The amelioration of acid sulphate soil with respect to oil palm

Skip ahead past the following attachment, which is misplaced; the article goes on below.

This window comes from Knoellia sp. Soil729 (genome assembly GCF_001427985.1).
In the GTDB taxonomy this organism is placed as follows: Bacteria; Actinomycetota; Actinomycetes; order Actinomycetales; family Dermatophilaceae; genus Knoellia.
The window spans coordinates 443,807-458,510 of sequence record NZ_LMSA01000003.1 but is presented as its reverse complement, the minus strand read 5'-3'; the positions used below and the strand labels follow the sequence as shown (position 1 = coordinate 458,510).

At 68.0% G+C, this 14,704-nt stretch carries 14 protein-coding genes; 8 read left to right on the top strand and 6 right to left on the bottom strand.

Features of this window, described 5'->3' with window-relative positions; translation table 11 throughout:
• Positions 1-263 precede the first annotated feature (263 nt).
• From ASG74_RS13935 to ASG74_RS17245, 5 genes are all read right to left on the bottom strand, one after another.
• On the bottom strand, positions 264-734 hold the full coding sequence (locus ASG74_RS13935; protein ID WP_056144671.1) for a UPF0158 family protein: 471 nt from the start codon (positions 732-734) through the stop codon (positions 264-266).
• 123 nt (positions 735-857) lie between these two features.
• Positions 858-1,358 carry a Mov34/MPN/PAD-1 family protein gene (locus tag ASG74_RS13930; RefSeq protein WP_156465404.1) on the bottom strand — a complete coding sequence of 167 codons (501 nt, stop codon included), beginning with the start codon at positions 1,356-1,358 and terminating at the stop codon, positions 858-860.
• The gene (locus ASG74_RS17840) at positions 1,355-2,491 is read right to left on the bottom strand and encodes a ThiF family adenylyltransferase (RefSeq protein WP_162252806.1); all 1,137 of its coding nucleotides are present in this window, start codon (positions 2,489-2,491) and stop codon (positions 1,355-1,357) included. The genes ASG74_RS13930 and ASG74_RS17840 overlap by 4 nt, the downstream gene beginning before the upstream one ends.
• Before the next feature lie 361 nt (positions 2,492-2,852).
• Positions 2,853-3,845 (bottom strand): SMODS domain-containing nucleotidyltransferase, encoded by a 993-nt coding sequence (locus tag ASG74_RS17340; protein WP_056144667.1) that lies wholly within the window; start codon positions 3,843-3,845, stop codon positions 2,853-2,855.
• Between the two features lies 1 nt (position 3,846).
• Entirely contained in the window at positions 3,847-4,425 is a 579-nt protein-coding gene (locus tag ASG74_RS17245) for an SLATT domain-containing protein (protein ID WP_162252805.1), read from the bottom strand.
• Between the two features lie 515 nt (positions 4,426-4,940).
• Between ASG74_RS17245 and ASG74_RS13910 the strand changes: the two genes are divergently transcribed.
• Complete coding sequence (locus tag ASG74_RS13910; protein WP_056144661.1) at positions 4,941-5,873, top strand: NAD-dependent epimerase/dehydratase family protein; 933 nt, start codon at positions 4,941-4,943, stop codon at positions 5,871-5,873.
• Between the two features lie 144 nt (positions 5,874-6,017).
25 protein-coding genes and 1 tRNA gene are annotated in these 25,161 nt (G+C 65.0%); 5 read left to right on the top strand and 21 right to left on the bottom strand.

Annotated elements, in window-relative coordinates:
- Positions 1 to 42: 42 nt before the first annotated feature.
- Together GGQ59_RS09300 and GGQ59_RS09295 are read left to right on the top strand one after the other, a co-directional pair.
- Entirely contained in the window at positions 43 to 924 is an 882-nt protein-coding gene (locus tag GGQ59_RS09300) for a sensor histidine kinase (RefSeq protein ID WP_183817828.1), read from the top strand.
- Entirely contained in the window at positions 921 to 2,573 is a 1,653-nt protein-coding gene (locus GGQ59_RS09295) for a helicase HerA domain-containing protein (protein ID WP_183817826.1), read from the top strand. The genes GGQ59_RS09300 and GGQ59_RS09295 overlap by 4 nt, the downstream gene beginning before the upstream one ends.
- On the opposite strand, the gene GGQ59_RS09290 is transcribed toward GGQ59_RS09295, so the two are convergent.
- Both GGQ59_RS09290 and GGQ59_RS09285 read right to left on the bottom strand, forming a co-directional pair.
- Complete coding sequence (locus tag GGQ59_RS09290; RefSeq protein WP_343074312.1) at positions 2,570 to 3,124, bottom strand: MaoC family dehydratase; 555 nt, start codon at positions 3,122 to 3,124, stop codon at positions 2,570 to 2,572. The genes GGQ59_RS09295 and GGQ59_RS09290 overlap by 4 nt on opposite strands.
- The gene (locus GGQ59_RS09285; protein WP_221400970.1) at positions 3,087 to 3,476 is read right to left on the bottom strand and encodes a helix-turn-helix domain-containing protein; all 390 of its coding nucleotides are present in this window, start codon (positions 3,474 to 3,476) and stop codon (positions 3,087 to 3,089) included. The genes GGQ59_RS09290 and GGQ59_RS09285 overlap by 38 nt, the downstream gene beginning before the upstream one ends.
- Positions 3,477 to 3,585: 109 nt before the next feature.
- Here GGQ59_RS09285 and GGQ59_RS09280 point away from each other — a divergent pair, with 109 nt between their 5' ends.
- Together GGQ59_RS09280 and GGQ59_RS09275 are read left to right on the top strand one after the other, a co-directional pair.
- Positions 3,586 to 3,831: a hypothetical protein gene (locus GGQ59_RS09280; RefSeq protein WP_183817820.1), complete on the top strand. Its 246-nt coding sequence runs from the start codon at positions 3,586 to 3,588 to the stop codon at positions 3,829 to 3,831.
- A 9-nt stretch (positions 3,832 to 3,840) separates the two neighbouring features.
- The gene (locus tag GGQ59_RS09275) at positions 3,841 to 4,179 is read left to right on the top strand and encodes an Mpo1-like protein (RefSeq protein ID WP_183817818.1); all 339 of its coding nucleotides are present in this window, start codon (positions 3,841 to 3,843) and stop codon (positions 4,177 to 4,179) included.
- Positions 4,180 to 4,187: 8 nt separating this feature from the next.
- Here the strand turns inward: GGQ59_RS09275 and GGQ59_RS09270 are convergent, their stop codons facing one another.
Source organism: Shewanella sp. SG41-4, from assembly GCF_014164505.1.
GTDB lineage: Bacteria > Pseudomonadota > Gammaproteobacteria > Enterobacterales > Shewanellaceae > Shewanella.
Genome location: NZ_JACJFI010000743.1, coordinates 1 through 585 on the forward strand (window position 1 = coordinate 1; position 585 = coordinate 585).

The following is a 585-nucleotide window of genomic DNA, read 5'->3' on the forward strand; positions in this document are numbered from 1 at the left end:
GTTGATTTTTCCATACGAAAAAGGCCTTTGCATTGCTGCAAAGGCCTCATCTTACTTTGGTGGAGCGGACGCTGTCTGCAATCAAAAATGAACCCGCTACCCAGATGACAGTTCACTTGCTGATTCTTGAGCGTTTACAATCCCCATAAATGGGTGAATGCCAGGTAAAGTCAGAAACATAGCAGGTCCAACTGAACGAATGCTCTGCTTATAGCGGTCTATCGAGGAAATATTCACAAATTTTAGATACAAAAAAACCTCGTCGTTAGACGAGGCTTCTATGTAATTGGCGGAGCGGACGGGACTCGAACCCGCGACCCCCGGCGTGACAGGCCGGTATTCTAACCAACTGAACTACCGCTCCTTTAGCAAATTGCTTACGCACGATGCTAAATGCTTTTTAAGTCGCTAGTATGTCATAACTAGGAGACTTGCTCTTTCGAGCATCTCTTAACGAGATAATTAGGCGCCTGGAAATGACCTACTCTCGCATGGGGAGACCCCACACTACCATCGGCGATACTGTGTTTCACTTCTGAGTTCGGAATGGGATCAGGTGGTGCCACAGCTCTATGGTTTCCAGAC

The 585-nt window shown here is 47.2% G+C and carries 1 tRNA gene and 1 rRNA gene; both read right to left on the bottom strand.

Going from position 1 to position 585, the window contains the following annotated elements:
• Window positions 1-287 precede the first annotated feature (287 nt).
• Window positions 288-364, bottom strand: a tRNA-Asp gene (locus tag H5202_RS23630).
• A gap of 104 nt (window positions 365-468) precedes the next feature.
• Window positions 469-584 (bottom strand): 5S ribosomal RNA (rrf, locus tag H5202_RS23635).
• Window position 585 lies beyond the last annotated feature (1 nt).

AbstractAn attempt to improve the growth of oil palms on a Malaysian acid sulphate soil by leaching the soil intensively for five year was unsuccessful; the acidifica-tion of the soil was intensified, the condition of the palms deteriorated, and at the end of the period the soil still contained considerable reserves of unoxidized pyrite. Flooding the pyritic horizon by blocking the drainage channels caused a rapid improvement in the appearance of the palms, and 16 months after raising the water table the yield increased from 5 to 7 t/ha to more than 17 t of fresh fruit bunches per hectare. With appropriate use of fertilizer, yields a good as those on non-acid sulphate soils can now be obtained. An acid sulphate soil of the Sedu series contained bacteria resembling those found in similar soils elsewhere in the world, in that they promote the oxidation of pyrite by catalysing the atmospheric oxidation of pyrite. Experiments with oil palm seedlings grown in non-acid soil overlying acid sulphate soil showed that whereas the roots did not penetrate the freely-drained acid layer maintaining the acid soil in a flooded condition permitted root growth as extensive as in a freely-drained non-acid soil.